How to make a ukulele bar chord
Updated: Aug 22, 2019
If you find the bar chord challenging, you're in good company. With just a few simple tips, you'll be well on your way to sticking the landing of that bar chord. First, it helps to know why the heck you should take the time to master it:
Why learn the bar chord in the first place?
Because so many great songs use bar chords! You'll really shut the door on your ability to freely range among your favorite tunes if you can't make a bar chord. The main one we're working towards is the B chord and its variations (B, Bm, B7, Bm7). Do you want to play the blues? If you're aiming at the classics in the key of E, you're going to need a B or Bb. Got a favorite song in the key of F? You'll likely need that B. Go ahead, it's worth it!
Your step-by-step guide to making a ukulele bar chord
The key here is to use the side of your finger, not the flat, grip side. I come at it with a reverse karate chop, slowly shifting my hand so that the thumb side of the index finger lays across all 4 strings in the space between the first and second frets. As with all other chords, do not touch the frets themselves.
Make sure that big first knuckle of your index finger is up on the fretboard. The reason for this is that the knuckle is what makes that finger flatten out, driving it into the strings. If you think of it as where you would put a C-clamp to flatten a piece of wood, you'll get the idea of how to use that knuckle effectively.
Your fingertip will likely hang well over the top edge of your fretboard.
Don't try to flatten your finger by bending your fingertip -- that just increases the amount of finger that is NOT touching a string. It's all about flattening the entire finger through that first knuckle.
The tip of your thumb should be pressing into the back of the neck, directly behind that exhausted knuckle of your index finger.
Double-check that you're still pressing with the SIDE of your index finger!
Notice how, when you crank your elbow in towards your rib, your index finger becomes more parallel with the frets? Use that crank to help deliver that finger to exactly where you want it.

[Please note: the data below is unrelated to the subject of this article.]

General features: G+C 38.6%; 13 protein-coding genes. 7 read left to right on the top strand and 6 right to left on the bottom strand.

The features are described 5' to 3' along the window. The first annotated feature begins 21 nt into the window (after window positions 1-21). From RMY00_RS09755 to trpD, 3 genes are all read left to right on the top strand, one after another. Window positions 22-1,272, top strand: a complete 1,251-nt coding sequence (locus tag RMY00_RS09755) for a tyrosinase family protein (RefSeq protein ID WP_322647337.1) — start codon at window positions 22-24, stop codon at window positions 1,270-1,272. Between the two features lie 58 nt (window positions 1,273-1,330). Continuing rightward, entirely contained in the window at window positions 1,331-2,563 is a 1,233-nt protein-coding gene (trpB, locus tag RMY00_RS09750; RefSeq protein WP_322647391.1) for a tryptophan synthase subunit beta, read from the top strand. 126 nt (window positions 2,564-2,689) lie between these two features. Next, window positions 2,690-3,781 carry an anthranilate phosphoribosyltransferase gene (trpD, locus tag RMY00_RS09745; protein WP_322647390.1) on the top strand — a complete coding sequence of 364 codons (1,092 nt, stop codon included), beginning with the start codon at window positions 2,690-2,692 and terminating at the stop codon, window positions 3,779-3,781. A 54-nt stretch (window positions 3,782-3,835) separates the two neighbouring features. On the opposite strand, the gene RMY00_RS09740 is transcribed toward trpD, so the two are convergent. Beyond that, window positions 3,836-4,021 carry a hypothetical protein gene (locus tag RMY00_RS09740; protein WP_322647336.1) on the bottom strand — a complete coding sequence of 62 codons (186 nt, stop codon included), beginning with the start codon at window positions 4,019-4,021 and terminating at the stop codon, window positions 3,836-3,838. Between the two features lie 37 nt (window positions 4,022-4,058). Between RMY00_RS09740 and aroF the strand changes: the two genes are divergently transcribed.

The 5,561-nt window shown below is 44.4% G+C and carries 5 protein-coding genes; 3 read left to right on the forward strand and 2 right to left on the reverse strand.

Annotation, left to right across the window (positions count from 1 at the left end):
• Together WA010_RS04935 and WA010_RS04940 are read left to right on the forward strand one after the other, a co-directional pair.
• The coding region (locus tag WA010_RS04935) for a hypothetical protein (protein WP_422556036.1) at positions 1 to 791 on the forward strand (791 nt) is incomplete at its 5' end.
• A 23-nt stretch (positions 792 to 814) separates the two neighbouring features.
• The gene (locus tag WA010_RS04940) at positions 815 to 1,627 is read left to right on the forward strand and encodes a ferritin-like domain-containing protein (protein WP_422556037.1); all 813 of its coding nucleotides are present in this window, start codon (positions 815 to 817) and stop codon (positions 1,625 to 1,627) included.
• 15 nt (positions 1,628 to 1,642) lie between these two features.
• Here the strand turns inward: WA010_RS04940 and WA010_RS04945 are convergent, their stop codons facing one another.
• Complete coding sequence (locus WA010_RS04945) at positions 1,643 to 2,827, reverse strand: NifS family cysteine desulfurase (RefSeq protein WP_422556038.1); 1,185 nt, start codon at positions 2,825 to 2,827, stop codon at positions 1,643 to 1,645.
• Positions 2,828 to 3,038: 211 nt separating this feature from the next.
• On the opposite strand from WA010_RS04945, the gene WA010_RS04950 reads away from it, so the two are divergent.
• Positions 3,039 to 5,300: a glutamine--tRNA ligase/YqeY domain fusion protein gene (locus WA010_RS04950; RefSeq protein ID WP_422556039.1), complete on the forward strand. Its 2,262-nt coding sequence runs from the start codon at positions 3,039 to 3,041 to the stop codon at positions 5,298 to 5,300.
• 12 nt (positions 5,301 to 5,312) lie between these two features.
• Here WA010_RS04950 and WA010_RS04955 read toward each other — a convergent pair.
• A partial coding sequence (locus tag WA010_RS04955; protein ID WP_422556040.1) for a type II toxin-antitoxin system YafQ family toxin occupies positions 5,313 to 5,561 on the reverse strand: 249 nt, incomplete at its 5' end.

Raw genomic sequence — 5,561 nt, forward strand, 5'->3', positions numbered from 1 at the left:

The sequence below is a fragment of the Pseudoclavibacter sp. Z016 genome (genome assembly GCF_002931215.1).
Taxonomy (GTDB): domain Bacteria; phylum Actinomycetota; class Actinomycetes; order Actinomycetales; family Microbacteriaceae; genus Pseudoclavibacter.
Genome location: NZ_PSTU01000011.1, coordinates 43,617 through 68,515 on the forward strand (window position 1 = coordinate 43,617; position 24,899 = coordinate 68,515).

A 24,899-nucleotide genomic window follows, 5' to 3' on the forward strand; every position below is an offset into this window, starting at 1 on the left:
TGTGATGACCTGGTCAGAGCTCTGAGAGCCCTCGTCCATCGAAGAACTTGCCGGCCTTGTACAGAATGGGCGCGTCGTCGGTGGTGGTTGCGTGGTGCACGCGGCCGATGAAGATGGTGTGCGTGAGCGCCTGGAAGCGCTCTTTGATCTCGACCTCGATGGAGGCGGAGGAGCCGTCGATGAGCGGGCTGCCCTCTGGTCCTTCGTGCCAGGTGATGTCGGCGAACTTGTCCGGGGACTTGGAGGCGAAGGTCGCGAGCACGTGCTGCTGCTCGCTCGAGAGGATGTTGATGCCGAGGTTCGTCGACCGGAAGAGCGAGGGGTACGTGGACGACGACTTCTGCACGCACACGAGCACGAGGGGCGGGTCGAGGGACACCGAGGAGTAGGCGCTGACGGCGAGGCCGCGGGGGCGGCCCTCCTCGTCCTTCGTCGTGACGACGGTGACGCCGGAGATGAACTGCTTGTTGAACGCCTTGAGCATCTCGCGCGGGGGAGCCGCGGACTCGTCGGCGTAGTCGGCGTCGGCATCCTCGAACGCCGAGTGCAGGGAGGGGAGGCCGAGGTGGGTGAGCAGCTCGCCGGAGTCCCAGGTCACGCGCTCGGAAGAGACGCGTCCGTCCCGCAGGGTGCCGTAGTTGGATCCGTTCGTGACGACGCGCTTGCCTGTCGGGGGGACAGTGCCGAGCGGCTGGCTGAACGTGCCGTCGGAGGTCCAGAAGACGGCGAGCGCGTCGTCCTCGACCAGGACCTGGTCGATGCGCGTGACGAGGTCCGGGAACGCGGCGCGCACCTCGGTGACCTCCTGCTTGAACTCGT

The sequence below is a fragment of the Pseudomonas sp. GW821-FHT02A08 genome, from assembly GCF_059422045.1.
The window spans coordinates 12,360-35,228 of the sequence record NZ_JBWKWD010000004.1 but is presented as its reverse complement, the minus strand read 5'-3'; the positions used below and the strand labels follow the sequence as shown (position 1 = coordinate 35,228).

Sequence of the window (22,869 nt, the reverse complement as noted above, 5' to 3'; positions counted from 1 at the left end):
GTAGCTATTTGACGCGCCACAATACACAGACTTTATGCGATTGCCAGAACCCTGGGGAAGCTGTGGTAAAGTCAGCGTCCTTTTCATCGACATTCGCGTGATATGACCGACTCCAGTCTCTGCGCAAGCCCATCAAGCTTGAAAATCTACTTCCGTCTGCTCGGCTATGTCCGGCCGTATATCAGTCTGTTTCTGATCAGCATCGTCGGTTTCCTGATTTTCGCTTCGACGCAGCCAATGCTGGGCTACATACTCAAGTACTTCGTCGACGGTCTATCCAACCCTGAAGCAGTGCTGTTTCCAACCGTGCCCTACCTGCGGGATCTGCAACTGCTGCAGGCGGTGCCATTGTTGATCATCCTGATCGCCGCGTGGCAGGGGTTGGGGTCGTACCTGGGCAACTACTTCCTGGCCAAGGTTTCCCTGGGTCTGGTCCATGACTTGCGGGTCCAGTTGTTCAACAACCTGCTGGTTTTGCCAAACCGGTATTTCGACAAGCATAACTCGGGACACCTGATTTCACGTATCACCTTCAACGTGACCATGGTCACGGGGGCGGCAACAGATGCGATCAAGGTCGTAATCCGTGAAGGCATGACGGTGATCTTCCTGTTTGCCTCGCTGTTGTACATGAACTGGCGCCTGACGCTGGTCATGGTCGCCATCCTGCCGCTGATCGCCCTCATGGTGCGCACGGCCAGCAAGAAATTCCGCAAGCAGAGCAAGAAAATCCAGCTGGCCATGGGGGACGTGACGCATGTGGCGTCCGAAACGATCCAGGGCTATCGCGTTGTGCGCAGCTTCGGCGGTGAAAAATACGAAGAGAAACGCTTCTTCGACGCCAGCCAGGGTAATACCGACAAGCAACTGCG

With only your index finger making the bar at the second fret, you're making a Bm7 chord, which is used quite a lot.
It can help to slam your middle finger down on the index if you need some extra torque to get a sweet ring from all 4 strings.
Pluck each string - are they each ringing out? If not, readjust.
Don't overdo it at first!
To move on to making a full B chord, while you've got that index finger in place on the 2nd fret, place your middle finger on the C string on the first fret below your bar finger (which is actually the third fret from the top), and your ring finger on the G string on the 2nd fret below your bar finger (the fourth actual fret).
All of this effort goes towards bringing the A chord shape down towards the sound hole, by 2 frets. Because you need your index finger to make the bar, you have to use the next two fingers to make that A chord shape under the barring index finger to form the B.
Similarly, to make the B7, you're making an A7 at the 3rd fret space with your middle finger, UNDER the finger bar. To make the Bm, you're making the Am at the 4th fret space with your ring finger, UNDER the finger bar.
As with everything else about playing the ukulele, there are many ways to go about making the bar chord. The above steps are what I learned and have found to be effective not only for myself but for teaching others.
That said, some people opt to make the B chord by barring only the E and A strings at the 2nd fret, with the middle finger no the 3rd fret of the C string and the ring finger at the 4th fret of the G string. I'm not a fan of this technique, as it doesn't address the need for a full bar when making the B7. But whatever works for you to get you to and from any one chord to another in time and on beat AND with a smile on your face, go for it!
Keep at it! Use your stubbornness to help you stick to it until it comes -- it will! It took me a while to get it down, and the persistence really paid off. Go ahead and give yourself the gift of kicking your skills up a notch by getting that B down.